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More efficient and less polluting aircraft engines

Within the OPTIMIZE European Project, DMP and IK4-TEKNIKER are exploring the latest trends in aircraft engine technology to cut fuel consumption and environmental pollution. The R&D Centre will be conducting trials using a test bench to check the efficiency of the gears that make up the reducing gearboxes incorporated into aircraft engines.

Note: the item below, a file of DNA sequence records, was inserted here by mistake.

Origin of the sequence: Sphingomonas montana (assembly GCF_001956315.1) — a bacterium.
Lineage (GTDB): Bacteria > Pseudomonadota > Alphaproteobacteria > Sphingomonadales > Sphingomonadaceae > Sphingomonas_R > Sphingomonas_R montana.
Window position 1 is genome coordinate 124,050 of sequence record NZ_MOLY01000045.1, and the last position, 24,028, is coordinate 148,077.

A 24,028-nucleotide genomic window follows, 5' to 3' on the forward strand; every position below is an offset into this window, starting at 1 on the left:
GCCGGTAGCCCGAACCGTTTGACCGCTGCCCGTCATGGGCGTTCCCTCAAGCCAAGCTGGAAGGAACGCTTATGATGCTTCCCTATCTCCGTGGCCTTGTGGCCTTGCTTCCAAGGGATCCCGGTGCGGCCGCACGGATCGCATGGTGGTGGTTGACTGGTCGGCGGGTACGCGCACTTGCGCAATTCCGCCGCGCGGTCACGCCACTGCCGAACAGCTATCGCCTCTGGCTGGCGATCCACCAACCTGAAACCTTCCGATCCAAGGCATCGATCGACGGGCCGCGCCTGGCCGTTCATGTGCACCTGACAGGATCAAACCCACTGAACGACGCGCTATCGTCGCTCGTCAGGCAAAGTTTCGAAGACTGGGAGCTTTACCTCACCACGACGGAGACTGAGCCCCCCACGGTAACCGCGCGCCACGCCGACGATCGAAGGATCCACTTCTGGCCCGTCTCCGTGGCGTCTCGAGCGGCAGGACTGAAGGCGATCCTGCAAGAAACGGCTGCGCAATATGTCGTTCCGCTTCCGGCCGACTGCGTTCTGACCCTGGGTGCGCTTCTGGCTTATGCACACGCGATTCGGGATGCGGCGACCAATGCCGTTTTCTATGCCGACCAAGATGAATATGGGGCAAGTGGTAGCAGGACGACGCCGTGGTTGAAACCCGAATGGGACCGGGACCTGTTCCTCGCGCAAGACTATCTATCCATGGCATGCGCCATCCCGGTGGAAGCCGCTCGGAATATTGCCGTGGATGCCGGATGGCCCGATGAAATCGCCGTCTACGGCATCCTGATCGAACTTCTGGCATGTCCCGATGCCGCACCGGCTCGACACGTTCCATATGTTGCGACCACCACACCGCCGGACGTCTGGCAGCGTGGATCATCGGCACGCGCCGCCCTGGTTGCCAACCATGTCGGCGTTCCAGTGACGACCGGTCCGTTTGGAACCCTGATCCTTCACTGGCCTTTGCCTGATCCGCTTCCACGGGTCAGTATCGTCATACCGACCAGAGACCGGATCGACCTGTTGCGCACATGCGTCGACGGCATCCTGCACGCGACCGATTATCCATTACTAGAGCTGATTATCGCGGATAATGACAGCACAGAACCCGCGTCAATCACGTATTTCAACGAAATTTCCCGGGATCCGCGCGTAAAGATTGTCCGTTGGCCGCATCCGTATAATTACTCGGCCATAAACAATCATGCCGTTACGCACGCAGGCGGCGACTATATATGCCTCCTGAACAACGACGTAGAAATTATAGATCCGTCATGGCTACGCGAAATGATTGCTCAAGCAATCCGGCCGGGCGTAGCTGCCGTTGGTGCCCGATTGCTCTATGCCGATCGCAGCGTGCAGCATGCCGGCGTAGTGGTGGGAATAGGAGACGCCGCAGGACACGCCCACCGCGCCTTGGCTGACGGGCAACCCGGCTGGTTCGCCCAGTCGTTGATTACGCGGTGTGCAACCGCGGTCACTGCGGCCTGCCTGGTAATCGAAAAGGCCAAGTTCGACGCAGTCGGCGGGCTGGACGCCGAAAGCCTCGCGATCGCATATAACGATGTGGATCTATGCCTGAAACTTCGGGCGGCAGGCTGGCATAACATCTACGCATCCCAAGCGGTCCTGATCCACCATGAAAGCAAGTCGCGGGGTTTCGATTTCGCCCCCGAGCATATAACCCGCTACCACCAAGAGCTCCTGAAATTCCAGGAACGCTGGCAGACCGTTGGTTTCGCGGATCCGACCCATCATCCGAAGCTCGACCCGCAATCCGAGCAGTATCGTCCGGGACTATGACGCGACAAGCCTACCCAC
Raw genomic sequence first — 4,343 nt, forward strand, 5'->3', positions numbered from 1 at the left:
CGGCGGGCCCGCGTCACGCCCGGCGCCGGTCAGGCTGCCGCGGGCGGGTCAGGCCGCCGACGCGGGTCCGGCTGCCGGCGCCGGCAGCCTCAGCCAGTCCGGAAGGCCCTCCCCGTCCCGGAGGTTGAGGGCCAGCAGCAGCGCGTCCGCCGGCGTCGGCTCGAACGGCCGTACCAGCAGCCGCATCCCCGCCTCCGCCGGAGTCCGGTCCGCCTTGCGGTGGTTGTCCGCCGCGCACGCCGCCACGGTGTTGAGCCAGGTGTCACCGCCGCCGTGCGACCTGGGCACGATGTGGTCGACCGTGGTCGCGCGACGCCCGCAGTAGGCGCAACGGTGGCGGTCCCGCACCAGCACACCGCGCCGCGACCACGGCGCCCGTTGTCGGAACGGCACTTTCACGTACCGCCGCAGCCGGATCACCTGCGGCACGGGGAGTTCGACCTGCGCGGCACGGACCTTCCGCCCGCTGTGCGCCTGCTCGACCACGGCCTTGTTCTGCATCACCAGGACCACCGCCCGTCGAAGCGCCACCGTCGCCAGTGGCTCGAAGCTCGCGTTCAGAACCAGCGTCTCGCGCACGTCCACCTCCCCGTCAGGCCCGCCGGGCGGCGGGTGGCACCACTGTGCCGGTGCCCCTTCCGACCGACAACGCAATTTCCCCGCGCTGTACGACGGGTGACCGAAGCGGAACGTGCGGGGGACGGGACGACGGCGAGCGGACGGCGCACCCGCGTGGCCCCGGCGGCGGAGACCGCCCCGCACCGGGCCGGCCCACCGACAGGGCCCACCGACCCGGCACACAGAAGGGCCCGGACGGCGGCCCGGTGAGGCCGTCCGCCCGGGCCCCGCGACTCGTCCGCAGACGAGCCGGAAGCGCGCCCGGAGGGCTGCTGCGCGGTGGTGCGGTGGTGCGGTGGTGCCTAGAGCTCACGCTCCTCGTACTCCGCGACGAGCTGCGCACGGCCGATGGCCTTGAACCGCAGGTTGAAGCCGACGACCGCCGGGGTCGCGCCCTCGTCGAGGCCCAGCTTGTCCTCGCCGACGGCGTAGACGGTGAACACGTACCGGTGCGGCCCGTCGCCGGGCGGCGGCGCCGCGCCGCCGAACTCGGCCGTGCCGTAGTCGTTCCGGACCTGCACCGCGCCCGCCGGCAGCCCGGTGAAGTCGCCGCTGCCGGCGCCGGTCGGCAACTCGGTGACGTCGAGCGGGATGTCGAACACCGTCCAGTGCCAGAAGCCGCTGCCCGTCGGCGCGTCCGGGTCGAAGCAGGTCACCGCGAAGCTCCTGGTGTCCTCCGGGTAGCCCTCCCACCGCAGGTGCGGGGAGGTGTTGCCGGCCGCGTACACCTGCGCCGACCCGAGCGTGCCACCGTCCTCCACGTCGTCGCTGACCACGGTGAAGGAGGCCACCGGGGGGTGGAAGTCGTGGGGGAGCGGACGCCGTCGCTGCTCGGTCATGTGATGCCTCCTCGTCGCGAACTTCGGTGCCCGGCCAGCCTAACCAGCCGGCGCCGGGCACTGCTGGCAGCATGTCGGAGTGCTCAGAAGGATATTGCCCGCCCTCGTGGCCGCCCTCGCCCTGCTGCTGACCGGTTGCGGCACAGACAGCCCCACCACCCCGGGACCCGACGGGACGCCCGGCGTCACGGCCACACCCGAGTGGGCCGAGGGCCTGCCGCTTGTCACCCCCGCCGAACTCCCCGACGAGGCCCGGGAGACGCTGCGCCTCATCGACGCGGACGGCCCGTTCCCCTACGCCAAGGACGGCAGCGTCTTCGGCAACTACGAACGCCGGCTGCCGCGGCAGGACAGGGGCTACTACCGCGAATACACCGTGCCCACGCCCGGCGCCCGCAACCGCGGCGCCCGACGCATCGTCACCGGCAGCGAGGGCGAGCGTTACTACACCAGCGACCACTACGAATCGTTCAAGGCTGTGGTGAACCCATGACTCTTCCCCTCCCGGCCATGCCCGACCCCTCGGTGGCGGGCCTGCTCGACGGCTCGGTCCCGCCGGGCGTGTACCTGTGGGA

The aircraft engine sector is constantly developing and immersed in the ongoing quest for technical advances that will enable efficiency to be increased, maintenance costs to be cut and polluting gas emissions to be reduced. The aviation technology of commercial aircraft engines is converging to replace the traditional multi-shaft technologies, which use direct transmission between compressors and turbines, by indirect transmission by means of Power Transmission Gearboxes or PGBs that allow the turning speed of the ventilator/compressors and turbines to be optimised and, in some cases, for the number of shafts to be reduced. With this technological approach it is possible to significantly increase aero engine efficiency by cutting not only fuel consumption but also polluting gas emissions. In addition, more efficient and longer-lasting gearboxes cut maintenance costs. In this current technological context, the European Union has placed its trust in an entirely Basque consortium comprising the company DMP, with its headquarters in Mendaro, and the R&D centre IK4-TEKNIKER, located in Eibar. The OPTIMIZE project is seeking to find out how the manufacturing tolerances of gears affect their efficiency while functioning inside these gearboxes. Within this project, the company DMP will undertake to design, simulate and manufacture the gears, while IK4-TEKNIKER will be in charge of the test bench used to measure the variation in the efficiency of the gears under different geometric variations of these components. The head of the project at the R&D centre Beatriz Fernández explained that the tests will be conducted on a fully-sensorized test bench in order to obtain all the information through a single test, a capability that the researcher regards as "very interesting indeed" because it considerably reduces costs and trial time. “Our participation is focussing on testing the gears and using a data processing tool to analyse the results obtained in order to identify which parameters are the most critical ones and thus improve their efficiency," said the researcher. As Fernandez sees it, the main aim of the project consists of "generating the necessary knowledge" to be able to design and manufacture in the future a new reducing gearbox that is "as efficient as possible”. Efficiency will be determined in terms of load capacity, transmission errors, power losses and surface damage sustained by the gears. The expert believes that “in the field of aviation it is very important to cut fuel consumption". She pointed out that the OPTIMIZE project is following “aircraft market trends by focussing on the development of technological changes that cut the environmental impact on the future generations of the aircraft family”. The project, which was launched in October and will continue until January 2016, is expected to have a budget of 600,000€, of which 450,000€ is being provided by the European Union through its 7th Framework Programme, in particular through the Clean Sky Technology initiative, the most ambitious programme on aircraft research set up in Europe.